Burdensome and Unnecessary Reporting Requirements of the Public Utility Regulatory Policies Act Need To Be Changed

EMD-81-105: Published: Sep 14, 1981. Publicly Released: Sep 14, 1981.

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GAO reviewed the need to continue portions of the Public Utility Regulatory Policies Act which address retail rate and regulatory policies for electric utilities. The Act was established to encourage conservation of energy supplied by electric utilities, efficiency in the use of facilities and resources by these utilities, and equitable rates to electricity consumers. It requires each State regulatory authority, in the case of every electric utility for which it has ratemaking authority, and nonregulated electric utilities to consider and determine whether adoption or implementation of 11 ratemaking and regulatory standards is appropriate. They are required to report to the Department of Energy (DOE), the President, and Congress on their actions and to make recommendations on additional Federal actions needed to achieve the purposes of the Act. The Act also requires utilities to file biennially with the Federal Energy Regulatory Commission (FERC) and their respective State regulatory authorities extensive cost-of-service data.

DOE is unclear regarding the specific contents of the annual reports and believes that the contents should focus on the status of the consideration process, not the actual implementation of the standards. The preparation of future annual reports is jeopardized by the Administration's proposed budget cuts. The effectiveness of the DOE annual reports is somewhat weakened by untimely and nonverified information on actual State and utility progress in considering and making a determination on the standards. Some of the data available from sources other than DOE on State and utility ratemaking status are more timely than the material presented in the DOE annual report. There is a wide variance of opinion among utilities regarding the cost of compliance. Officials at small utilities stated that the costs of compliance are especially burdensome to them. Despite serving fewer customers, the load research sample requirements for small utilities are nearly as large as those of the much larger utilities. The current use of filed reports by the Federal Government, States, utilities, and special interest groups is minimal. The content, analyses, and potential use of the data have yet to be thoroughly reviewed by States and special interest groups.

Matters for Congressional Consideration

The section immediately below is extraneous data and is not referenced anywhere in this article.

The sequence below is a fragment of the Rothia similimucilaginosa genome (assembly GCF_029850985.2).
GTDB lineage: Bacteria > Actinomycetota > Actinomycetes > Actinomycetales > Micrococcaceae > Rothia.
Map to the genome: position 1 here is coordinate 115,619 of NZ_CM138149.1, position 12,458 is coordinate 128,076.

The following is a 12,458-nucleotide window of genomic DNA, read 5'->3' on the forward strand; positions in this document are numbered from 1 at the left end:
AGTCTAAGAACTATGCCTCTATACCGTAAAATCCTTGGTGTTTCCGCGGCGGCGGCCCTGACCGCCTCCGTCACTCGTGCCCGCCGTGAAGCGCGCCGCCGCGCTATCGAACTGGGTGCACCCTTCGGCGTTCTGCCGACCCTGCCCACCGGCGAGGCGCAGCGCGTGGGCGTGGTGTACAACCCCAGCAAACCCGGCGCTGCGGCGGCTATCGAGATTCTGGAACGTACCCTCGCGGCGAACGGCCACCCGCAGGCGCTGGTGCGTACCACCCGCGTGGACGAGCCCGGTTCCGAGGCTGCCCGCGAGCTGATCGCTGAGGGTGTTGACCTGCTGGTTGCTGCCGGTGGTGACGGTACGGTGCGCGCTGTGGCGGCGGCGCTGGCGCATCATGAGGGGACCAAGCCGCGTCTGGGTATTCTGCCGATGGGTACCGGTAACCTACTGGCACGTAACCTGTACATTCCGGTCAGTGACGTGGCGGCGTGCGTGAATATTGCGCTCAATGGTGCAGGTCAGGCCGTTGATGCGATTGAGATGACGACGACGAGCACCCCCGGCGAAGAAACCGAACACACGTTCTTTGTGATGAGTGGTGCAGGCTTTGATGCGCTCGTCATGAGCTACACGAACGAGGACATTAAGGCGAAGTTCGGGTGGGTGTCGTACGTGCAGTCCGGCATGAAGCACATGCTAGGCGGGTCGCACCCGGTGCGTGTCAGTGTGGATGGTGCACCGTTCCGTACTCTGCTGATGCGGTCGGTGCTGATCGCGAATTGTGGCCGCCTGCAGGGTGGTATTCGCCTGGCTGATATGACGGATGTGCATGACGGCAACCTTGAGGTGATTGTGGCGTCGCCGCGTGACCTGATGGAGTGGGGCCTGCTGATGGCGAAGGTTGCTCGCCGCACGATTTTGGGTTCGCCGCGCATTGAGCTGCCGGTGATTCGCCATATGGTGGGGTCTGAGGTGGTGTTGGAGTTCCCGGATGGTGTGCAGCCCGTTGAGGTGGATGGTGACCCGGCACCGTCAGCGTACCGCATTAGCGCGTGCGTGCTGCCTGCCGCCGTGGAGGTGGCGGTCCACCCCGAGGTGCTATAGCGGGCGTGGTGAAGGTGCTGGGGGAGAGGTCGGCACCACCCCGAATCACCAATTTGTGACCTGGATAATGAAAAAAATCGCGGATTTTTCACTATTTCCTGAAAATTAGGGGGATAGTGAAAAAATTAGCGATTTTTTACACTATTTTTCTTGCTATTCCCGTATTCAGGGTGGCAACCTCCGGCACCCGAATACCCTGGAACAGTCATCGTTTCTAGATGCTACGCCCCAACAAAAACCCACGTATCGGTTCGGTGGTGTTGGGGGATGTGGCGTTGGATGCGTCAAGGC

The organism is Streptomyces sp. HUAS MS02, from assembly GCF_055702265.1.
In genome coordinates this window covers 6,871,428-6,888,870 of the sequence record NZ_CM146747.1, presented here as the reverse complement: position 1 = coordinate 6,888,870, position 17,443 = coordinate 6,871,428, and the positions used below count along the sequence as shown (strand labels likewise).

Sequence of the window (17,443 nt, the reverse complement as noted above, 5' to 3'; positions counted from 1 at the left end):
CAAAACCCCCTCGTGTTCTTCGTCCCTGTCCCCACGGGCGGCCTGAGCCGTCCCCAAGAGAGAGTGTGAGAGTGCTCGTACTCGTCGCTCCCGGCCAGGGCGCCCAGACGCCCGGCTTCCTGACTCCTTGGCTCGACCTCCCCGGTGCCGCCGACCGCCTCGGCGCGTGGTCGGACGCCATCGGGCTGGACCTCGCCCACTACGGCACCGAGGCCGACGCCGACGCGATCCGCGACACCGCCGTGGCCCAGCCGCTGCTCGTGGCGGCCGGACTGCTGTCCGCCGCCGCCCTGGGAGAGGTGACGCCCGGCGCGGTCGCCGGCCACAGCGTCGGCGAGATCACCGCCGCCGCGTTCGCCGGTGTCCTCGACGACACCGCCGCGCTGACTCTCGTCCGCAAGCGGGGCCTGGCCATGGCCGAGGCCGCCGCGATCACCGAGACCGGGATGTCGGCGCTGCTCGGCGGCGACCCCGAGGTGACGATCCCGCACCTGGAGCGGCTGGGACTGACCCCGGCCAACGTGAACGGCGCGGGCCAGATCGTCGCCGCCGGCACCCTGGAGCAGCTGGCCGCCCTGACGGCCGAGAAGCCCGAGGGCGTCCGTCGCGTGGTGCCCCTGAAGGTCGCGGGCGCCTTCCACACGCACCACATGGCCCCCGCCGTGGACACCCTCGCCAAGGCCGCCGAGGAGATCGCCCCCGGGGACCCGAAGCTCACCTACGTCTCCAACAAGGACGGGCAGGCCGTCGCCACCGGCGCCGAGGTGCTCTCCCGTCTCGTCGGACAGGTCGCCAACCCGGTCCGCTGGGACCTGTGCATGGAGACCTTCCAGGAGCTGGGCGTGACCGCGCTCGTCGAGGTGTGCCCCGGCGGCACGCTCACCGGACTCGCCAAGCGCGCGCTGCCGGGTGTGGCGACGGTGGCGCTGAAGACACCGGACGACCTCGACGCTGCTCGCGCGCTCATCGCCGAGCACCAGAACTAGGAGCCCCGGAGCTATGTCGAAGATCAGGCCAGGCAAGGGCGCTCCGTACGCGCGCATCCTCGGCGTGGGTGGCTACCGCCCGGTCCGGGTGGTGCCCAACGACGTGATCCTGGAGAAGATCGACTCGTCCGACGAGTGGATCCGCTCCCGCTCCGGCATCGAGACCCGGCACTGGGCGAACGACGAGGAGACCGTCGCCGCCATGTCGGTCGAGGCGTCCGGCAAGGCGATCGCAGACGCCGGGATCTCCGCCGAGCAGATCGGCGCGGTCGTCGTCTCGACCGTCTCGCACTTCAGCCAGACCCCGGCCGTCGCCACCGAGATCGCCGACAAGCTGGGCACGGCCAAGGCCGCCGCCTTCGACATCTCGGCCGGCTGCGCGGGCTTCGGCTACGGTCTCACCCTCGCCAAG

1. Status: Closed

    Comments: Please call 202/512-6100 for additional information.

    Matter: Congress should repeal section 116 of the Public Utility Regulatory Policies Act effective after the completion of the DOE third annual report.

  2. Status: Closed

    Comments: Please call 202/512-6100 for additional information.

    Matter: Congress should ensure, through the appropriations process, that DOE has sufficient priority to prepare and submit its third annual report to the President and Congress in a timely fashion.

Recommendation for Executive Action

  1. Status: Closed

    Comments: Please call 202/512-6100 for additional information.

    Recommendation: The Chairman of the Federal Energy Regulatory Commission (FERC) should review and, as appropriate, revise its regulations for implementing section 133 in order to reduce the cost and burden on utilities. In doing so, FERC should, before the next filings are due: (1) review the extent to which data collected under section 133 duplicates other data submitted to the Federal Government; (2) assess whether the number of utilities required to comply with section 133 should be reduced in terms of size, number of utilities reporting per State and other factors; and (3) determine whether the data are actually being used by the parties for which they were intended and whether the benefits received from use of the data outweigh the costs. If FERC finds that it is cost beneficial to amend its regulations to reduce the number of utilities required to comply with section 133, it should seek such authority from Congress. However, if FERC shows that the costs to utilities to comply with section 133 are greater than the benefits to States, special interest groups, and other potential users of the filings, then FERC should request that Congress repeal the section.

    Agency Affected: Federal Energy Regulatory Commission

 

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